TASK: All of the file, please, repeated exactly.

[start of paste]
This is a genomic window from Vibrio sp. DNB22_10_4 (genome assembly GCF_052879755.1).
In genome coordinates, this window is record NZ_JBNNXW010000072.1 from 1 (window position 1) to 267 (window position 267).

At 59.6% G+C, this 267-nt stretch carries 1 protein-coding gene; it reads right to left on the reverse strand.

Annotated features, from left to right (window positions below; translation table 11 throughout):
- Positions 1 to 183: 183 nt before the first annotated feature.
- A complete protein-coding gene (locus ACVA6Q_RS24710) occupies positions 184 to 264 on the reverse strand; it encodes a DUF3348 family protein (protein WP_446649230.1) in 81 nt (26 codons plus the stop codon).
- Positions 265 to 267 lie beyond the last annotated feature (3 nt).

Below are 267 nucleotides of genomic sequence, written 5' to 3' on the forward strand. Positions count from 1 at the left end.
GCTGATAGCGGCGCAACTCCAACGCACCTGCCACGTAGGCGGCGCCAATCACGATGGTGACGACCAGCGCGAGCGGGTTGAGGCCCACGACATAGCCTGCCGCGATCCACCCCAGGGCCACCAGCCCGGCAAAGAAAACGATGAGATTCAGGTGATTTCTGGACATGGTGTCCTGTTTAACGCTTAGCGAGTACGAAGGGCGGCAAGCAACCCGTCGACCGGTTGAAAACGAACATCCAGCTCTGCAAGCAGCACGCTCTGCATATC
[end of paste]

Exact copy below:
This is a genomic window from Vibrio sp. DNB22_10_4 (genome assembly GCF_052879755.1).
In genome coordinates, this window is record NZ_JBNNXW010000072.1 from 1 (window position 1) to 267 (window position 267).

At 59.6% G+C, this 267-nt stretch carries 1 protein-coding gene; it reads right to left on the reverse strand.

Annotated features, from left to right (window positions below; translation table 11 throughout):
- Positions 1 to 183: 183 nt before the first annotated feature.
- A complete protein-coding gene (locus ACVA6Q_RS24710) occupies positions 184 to 264 on the reverse strand; it encodes a DUF3348 family protein (protein WP_446649230.1) in 81 nt (26 codons plus the stop codon).
- Positions 265 to 267 lie beyond the last annotated feature (3 nt).

Below are 267 nucleotides of genomic sequence, written 5' to 3' on the forward strand. Positions count from 1 at the left end.
GCTGATAGCGGCGCAACTCCAACGCACCTGCCACGTAGGCGGCGCCAATCACGATGGTGACGACCAGCGCGAGCGGGTTGAGGCCCACGACATAGCCTGCCGCGATCCACCCCAGGGCCACCAGCCCGGCAAAGAAAACGATGAGATTCAGGTGATTTCTGGACATGGTGTCCTGTTTAACGCTTAGCGAGTACGAAGGGCGGCAAGCAACCCGTCGACCGGTTGAAAACGAACATCCAGCTCTGCAAGCAGCACGCTCTGCATATC